This is my take from the Western side of The Pond. If I'm wrong, I'm sure Simon and/or Davis will set the record straight from their point-of-view.
The EU is a setup designed to unite Europe into a major world market to compete with the US and China, the other two major markets.
To do so, they had to make it look somewhat like the United States. No more passports needed to go from England to France or from Italy to Greece, for example. They also had to get a handle on the rules and regulations that had been the province of each individual country. Standardization of weights and measures, too. This messed with a lot of people's minds at first, but they mostly got used to it.
However, in just about every country, there was an Old Guard who felt that their country's unique identity was being diluted in favor of a global homogeneity of sorts. They also bridled against the loss of independence that was an inevitable part of joining an association like the EU.
In the UK, a lot of these resentments came to a head. A lot of Brits (more than, say, Scots, for example) feel they have a government that pays more attention to immigrants than them. That helps immigrants with government programs that don't benefit the English person on the street, for example.
A lot of those who voted to Exit did so based on misinformation the pro-Exit people fed them, extolling benefits that have turned out to be imaginary. A lot of the pro-Stay people believed polls saying that the UK would vote to stay and figured their vote wasn't needed. Some liberals voted for Exit simply as a vote against the Conservative government of PM David Cameron.
The prototypical Exit voter was older, less educated, white, and male. And also opposed to further immigration, whether driven by racism or economic concerns ("There are few enough jobs as it is. Having to compete with foreigners for a scarce job supply is bad enough, what with it driving down the value of labor. However, to add more and more immigrants to the pool of those wanting work, many of them willing to work for quite a bit less than an English person, is adding insult to injury.")
Another concern related to immigration had to do with terrorism. The borderless EU has obviously facilitated several of the recent European terror attacks.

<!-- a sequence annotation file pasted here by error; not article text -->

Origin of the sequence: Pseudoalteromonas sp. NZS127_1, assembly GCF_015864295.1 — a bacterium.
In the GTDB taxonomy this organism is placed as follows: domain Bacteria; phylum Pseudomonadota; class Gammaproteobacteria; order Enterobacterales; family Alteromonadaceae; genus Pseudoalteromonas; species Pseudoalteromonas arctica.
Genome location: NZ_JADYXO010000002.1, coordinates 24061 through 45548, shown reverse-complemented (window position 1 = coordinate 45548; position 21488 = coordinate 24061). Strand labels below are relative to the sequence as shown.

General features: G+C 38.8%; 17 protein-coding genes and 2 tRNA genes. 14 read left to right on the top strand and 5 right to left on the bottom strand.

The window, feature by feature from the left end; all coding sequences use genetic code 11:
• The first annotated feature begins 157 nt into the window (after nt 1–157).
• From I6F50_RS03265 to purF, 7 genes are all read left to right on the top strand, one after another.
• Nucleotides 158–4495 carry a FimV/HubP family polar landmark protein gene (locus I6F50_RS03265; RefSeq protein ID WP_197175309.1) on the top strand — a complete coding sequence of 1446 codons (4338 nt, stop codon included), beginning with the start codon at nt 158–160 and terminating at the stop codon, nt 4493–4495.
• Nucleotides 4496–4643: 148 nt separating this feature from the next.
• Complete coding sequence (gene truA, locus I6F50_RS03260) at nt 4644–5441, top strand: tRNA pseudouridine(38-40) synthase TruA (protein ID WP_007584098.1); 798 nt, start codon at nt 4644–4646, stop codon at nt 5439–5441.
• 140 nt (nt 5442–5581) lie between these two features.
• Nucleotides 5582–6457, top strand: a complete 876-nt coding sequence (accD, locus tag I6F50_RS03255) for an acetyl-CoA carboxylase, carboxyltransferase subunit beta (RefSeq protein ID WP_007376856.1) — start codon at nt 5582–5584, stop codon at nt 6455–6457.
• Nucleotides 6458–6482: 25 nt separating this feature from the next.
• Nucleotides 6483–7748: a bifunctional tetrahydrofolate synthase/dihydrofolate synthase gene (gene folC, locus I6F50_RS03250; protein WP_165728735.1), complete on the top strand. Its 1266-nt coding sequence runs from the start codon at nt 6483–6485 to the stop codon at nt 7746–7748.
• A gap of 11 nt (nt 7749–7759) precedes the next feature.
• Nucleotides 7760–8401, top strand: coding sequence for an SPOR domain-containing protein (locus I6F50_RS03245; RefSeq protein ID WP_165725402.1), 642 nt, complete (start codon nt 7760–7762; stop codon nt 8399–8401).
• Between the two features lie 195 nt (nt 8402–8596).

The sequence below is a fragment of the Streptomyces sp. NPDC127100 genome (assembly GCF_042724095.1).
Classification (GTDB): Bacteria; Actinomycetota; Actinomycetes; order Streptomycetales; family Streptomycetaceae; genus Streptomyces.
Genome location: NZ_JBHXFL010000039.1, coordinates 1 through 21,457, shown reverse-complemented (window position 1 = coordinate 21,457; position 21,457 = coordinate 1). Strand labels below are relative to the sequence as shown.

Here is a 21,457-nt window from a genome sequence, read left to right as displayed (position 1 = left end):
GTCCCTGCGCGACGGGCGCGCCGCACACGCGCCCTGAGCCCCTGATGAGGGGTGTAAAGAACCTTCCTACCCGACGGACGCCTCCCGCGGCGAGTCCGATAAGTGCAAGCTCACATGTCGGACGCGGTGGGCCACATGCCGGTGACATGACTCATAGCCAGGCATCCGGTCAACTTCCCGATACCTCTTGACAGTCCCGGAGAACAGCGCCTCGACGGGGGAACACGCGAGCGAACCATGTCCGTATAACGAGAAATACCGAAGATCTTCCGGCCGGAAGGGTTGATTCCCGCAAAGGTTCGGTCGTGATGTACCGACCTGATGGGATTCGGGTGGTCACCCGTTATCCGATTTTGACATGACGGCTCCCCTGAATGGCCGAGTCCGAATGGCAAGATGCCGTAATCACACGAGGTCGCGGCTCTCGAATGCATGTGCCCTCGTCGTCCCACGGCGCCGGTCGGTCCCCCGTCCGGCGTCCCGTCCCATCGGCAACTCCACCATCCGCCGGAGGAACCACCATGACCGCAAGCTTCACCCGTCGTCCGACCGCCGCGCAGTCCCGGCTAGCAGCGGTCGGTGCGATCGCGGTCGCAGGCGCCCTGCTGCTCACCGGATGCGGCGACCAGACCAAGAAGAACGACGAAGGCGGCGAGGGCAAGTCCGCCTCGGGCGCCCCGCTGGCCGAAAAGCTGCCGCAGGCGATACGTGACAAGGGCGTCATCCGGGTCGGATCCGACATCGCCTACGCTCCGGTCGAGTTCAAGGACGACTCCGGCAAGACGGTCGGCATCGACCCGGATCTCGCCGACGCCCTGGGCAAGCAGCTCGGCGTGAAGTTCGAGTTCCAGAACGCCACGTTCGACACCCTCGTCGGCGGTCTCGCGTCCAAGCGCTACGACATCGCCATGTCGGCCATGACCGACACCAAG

What those who voted to Exit failed to grasp was the negative impact of the move. The British Pound took a nosedive, which means that every house in the UK is instantly worth less. The value of a paycheck is less.
There's another impact. To exist as a trading nation doing business on the continent, the UK will have to negotiate trade relations all over again, but with little leverage. At the same time, they are likely to have to adhere to the EU's regulations and requirements as part of those deals.
In other words, they will have none of the advantages and all of the disadvantages of belonging to the EU. This is why so many British voters are expressing morning after regrets.
This is a very fair summary.
Free movement is guaranteed in all EU (and Norway/Switzerland). However not all of them are in the Schengen zone. This zone is where passport free travel is possible. It doesn't include England, Ireland, Cyprus, Malta (note those are all Island nations and all of the Island nations in Europe). A couple eastern european countries in the EEA also don't participate in the Schengen because their border security doesn't meet the standards that are expected for admittance in the schengen zone.
Migrants from the Middle East was only an issue inso far as the EU had a rare moment where consensus/unanimity wasn't required to deal with the numbers pouring in. This is the one and only case I know of some countries being forced to accept a percentage of immigrants not from the EU (and for many including the UK a pretty damn small percentage)...against their will. The choice was keep them all in Greece and Austria...or send them back to a war-zone death. They had to be spread throughout the countries...some taking in an enormous amount voluntarily...while the UK took a fraction...kicking and screaming against it. That being said...all EU countries did agree to emergency decision making provisions (which are quite rare) so...they shouldn't complain now if they said it was acceptable before.